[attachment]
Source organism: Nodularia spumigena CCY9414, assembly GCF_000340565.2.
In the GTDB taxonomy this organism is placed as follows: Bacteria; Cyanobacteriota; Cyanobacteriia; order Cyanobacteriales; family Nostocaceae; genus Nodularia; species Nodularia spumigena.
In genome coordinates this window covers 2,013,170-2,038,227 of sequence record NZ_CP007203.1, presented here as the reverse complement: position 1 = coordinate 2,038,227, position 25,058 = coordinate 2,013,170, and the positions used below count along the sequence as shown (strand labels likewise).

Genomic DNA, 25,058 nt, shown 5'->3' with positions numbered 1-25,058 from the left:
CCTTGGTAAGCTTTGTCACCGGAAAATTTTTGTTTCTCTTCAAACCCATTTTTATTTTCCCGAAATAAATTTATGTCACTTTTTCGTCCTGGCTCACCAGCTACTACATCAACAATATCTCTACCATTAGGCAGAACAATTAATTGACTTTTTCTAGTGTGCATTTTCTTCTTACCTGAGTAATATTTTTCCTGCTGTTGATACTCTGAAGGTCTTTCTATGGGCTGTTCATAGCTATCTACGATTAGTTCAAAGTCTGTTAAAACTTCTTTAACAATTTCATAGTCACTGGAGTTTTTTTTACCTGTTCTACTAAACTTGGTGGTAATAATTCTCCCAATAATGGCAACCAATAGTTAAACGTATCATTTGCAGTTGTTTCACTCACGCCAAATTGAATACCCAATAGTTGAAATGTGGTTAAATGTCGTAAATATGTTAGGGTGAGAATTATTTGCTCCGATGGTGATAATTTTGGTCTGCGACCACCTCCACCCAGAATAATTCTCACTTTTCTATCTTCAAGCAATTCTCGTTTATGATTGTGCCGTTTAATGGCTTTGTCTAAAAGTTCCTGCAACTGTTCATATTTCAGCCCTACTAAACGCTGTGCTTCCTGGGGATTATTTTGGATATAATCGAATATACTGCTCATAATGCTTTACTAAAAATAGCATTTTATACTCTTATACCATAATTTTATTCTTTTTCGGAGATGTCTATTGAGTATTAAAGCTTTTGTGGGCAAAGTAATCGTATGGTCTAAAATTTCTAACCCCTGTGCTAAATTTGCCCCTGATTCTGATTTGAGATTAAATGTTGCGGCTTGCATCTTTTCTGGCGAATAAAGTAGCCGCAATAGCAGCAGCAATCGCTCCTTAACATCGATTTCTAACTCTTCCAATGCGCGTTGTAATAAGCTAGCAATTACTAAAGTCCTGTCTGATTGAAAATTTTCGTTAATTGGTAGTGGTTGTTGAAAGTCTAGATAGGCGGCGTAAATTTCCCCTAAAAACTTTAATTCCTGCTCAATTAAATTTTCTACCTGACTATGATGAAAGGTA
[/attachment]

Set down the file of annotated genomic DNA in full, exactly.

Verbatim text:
Source organism: Nodularia spumigena CCY9414, assembly GCF_000340565.2.
In the GTDB taxonomy this organism is placed as follows: Bacteria; Cyanobacteriota; Cyanobacteriia; order Cyanobacteriales; family Nostocaceae; genus Nodularia; species Nodularia spumigena.
In genome coordinates this window covers 2,013,170-2,038,227 of sequence record NZ_CP007203.1, presented here as the reverse complement: position 1 = coordinate 2,038,227, position 25,058 = coordinate 2,013,170, and the positions used below count along the sequence as shown (strand labels likewise).

Genomic DNA, 25,058 nt, shown 5'->3' with positions numbered 1-25,058 from the left:
CCTTGGTAAGCTTTGTCACCGGAAAATTTTTGTTTCTCTTCAAACCCATTTTTATTTTCCCGAAATAAATTTATGTCACTTTTTCGTCCTGGCTCACCAGCTACTACATCAACAATATCTCTACCATTAGGCAGAACAATTAATTGACTTTTTCTAGTGTGCATTTTCTTCTTACCTGAGTAATATTTTTCCTGCTGTTGATACTCTGAAGGTCTTTCTATGGGCTGTTCATAGCTATCTACGATTAGTTCAAAGTCTGTTAAAACTTCTTTAACAATTTCATAGTCACTGGAGTTTTTTTTACCTGTTCTACTAAACTTGGTGGTAATAATTCTCCCAATAATGGCAACCAATAGTTAAACGTATCATTTGCAGTTGTTTCACTCACGCCAAATTGAATACCCAATAGTTGAAATGTGGTTAAATGTCGTAAATATGTTAGGGTGAGAATTATTTGCTCCGATGGTGATAATTTTGGTCTGCGACCACCTCCACCCAGAATAATTCTCACTTTTCTATCTTCAAGCAATTCTCGTTTATGATTGTGCCGTTTAATGGCTTTGTCTAAAAGTTCCTGCAACTGTTCATATTTCAGCCCTACTAAACGCTGTGCTTCCTGGGGATTATTTTGGATATAATCGAATATACTGCTCATAATGCTTTACTAAAAATAGCATTTTATACTCTTATACCATAATTTTATTCTTTTTCGGAGATGTCTATTGAGTATTAAAGCTTTTGTGGGCAAAGTAATCGTATGGTCTAAAATTTCTAACCCCTGTGCTAAATTTGCCCCTGATTCTGATTTGAGATTAAATGTTGCGGCTTGCATCTTTTCTGGCGAATAAAGTAGCCGCAATAGCAGCAGCAATCGCTCCTTAACATCGATTTCTAACTCTTCCAATGCGCGTTGTAATAAGCTAGCAATTACTAAAGTCCTGTCTGATTGAAAATTTTCGTTAATTGGTAGTGGTTGTTGAAAGTCTAGATAGGCGGCGTAAATTTCCCCTAAAAACTTTAATTCCTGCTCAATTAAATTTTCTACCTGACTATGATGAAAGGTA